Raptor Lake, much better with DDR5 memory

The forthcoming Intel Core i7-13700K aspires to be 17 percent faster than its predecessor, the Core i7-12700K. The results of the test, performed in Geekbench 5, and the result produced by the Intel chip was 16,542 points. However, We made two considerations that We believe are crucial to remember.

Raptor Lake, much better with DDR5 memory

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The first was that, as is always the case when we see findings when there are still a few months before what is being tested hits the market, we must keep in mind that certain changes may occur that alter the final result.

In this scenario, there is still some uncertainty about whether the maximum frequencies of the Raptor Cove cores (performance and Gracemont (efficiency) can be somewhat increased, particularly in the former.

Second, on a board with a Raptor Lake specific chipset (Z790, H770, or B760) with DDR5 memory, we can expect some gain in chip performance.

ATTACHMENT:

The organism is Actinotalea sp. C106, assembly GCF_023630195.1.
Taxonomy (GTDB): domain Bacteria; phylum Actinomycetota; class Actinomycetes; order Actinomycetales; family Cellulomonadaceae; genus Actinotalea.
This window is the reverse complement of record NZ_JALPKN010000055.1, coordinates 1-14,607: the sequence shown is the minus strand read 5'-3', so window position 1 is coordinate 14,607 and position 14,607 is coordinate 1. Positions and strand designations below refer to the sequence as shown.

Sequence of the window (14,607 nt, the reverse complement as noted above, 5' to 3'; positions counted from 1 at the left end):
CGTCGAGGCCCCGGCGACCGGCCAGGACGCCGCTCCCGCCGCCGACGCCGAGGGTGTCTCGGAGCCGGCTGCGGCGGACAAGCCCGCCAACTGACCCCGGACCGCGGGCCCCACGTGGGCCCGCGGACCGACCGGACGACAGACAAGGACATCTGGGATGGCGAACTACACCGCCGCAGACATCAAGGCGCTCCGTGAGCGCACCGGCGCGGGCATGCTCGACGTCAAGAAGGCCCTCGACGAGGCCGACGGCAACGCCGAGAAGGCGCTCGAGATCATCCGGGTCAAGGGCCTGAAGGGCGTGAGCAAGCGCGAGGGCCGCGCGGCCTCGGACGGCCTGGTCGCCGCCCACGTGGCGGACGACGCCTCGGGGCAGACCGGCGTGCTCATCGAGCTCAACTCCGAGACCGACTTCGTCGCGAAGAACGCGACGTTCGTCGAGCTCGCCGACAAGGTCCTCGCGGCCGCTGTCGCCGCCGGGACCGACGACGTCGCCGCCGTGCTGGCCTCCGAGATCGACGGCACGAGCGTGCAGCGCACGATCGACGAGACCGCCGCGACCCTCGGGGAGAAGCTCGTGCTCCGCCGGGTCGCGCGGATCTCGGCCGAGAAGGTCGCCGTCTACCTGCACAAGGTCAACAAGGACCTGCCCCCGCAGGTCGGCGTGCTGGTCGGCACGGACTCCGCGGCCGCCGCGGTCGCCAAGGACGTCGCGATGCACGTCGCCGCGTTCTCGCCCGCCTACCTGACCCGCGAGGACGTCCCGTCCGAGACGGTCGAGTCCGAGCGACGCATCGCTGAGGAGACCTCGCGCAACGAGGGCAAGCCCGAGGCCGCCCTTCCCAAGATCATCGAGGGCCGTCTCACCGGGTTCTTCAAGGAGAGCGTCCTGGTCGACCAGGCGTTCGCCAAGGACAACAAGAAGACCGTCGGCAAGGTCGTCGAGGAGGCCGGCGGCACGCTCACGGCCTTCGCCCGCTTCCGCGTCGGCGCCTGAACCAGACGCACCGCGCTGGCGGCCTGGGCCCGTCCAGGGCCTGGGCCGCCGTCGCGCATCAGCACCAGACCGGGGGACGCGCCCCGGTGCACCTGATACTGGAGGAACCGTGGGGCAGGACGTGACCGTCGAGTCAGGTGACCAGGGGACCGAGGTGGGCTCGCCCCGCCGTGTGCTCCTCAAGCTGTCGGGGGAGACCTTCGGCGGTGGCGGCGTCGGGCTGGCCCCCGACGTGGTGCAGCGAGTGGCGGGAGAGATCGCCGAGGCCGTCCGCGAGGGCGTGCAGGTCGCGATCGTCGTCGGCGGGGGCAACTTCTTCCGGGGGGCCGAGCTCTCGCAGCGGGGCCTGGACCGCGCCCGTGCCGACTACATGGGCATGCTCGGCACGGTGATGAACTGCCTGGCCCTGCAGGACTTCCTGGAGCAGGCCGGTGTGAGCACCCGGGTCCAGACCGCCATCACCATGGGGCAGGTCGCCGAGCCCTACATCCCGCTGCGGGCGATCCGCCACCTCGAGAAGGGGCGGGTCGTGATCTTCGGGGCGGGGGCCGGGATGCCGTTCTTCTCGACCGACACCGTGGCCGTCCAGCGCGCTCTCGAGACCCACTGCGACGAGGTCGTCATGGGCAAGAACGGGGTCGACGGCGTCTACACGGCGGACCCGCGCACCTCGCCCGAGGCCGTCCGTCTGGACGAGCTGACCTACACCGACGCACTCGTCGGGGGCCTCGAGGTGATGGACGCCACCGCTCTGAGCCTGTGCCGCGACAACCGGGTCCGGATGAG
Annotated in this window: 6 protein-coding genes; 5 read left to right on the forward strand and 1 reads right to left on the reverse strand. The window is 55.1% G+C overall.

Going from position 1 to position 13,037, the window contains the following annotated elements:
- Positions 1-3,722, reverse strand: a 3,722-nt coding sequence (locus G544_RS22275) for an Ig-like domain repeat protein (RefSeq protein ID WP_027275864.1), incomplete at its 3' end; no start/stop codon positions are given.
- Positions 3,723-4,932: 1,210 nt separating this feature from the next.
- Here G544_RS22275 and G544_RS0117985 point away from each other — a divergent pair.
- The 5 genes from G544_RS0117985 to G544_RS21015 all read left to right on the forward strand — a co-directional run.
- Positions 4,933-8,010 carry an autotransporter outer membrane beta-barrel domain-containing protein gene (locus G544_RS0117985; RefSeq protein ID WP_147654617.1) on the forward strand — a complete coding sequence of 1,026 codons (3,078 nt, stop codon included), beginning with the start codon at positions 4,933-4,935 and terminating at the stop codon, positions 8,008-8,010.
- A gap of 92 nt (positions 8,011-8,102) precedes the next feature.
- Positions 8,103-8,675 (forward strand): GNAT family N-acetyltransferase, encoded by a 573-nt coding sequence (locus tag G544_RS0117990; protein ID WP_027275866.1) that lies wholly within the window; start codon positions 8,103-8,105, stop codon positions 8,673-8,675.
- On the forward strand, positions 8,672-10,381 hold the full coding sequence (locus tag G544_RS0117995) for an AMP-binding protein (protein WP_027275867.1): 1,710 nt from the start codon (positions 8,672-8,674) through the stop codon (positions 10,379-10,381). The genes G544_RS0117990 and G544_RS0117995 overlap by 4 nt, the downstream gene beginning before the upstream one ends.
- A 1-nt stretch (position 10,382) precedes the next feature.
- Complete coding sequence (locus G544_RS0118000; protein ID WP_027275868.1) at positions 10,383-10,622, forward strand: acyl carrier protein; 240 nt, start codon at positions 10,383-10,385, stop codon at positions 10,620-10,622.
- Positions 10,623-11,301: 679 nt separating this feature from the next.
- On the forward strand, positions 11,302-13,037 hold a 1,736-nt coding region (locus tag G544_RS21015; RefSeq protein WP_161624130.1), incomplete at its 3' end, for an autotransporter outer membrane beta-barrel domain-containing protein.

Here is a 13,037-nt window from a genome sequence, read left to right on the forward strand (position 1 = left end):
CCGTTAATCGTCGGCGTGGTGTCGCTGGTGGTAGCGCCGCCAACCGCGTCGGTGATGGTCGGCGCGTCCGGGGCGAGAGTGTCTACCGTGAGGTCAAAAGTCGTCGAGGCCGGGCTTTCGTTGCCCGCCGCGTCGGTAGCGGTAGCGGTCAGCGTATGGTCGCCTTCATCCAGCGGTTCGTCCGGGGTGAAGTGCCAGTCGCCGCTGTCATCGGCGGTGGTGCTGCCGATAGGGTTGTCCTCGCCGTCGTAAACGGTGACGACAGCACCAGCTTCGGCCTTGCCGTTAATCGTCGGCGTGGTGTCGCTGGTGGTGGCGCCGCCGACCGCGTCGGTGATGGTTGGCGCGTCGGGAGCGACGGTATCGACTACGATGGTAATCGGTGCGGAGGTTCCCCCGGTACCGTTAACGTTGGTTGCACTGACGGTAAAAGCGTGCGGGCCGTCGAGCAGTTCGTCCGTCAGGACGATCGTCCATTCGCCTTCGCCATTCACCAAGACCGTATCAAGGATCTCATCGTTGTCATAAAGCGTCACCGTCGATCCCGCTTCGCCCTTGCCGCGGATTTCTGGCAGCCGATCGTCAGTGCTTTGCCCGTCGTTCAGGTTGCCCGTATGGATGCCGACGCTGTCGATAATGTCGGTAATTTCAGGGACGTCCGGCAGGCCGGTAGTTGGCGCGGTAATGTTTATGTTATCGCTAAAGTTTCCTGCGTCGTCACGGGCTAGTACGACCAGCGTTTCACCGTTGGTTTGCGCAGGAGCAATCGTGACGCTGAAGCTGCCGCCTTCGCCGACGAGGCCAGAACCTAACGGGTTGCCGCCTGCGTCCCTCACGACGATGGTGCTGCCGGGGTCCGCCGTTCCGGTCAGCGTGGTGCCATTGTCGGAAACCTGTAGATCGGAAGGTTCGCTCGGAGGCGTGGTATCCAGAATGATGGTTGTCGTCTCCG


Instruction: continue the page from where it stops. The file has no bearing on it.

And we didn't have to wait long for evidence that, yes, the usage of next-generation RAM results in a performance bump that we must consider if we decide to make the step to Raptor Lake.

The new test, released on Geekbench 5, oddly displays a lower performance in a single thread, dropping from 2090 to 2069 points, but in the global performance test, we can notice a gain of about 20%, going from 16,542 points with DDR4 to 19,811 with the upgrade to DDR5.

To rule out other potential causes, all tests were performed on nearly similar motherboards, an ASRock Z690 Steel Legend WiFi 6E (DDR4 compatible) and an ASRock Z690 Steel Legend WiFi 6E/D5 (DDR5 compatible). The only difference between the two boards is the memory that can be used.

Both, as their names suggest, use a Z690 chipset for Alder Lake, therefore the playing field was comparable in both tests.

The sole difference is that 32 gigabytes of DDR4-3600 RAM (1,795 megahertz dual channel) were used in the first, and 32 gigabytes of RAM were also utilized in the second, but this time the DDR5-5200 (2,593 megahertz) variety.

This explains why both Intel and AMD obviously bet on DDR5 for their new generations this year, but Intel keeps the door open to the old standard (which we have already verified), whereas AMD bets solely on DDR5.

However, we must keep in mind that synthetic testing of this type does not always correspond to what we find later in application performance, particularly in games.

Post by Bryan C.